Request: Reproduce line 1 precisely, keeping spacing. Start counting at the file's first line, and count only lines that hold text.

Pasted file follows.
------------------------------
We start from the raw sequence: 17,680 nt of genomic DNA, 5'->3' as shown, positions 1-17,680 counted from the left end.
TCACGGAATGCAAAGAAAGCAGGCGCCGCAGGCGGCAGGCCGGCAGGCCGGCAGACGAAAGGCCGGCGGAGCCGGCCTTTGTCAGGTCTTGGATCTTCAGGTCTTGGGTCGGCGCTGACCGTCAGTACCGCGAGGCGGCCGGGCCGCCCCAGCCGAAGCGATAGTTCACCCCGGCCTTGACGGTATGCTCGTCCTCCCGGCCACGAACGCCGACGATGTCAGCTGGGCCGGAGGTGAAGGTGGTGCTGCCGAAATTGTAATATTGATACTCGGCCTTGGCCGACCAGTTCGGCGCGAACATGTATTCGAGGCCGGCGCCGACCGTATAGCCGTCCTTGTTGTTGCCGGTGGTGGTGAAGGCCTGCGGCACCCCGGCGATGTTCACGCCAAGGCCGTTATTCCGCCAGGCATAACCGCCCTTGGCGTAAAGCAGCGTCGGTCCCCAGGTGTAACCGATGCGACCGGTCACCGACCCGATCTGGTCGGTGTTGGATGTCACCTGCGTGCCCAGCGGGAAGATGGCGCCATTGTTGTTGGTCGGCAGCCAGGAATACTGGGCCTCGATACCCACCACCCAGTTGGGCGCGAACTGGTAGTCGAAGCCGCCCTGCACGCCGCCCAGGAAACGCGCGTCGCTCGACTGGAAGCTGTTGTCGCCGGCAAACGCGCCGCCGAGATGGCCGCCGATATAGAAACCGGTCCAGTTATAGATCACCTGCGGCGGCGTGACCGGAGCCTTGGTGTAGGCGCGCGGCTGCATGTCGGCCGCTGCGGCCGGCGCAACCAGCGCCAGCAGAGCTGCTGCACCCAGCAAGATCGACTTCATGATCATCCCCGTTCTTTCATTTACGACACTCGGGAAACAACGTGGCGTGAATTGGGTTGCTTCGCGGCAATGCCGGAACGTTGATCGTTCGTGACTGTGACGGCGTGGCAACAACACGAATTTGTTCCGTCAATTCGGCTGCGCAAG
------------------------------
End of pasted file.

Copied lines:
We start from the raw sequence: 17,680 nt of genomic DNA, 5'->3' as shown, positions 1-17,680 counted from the left end.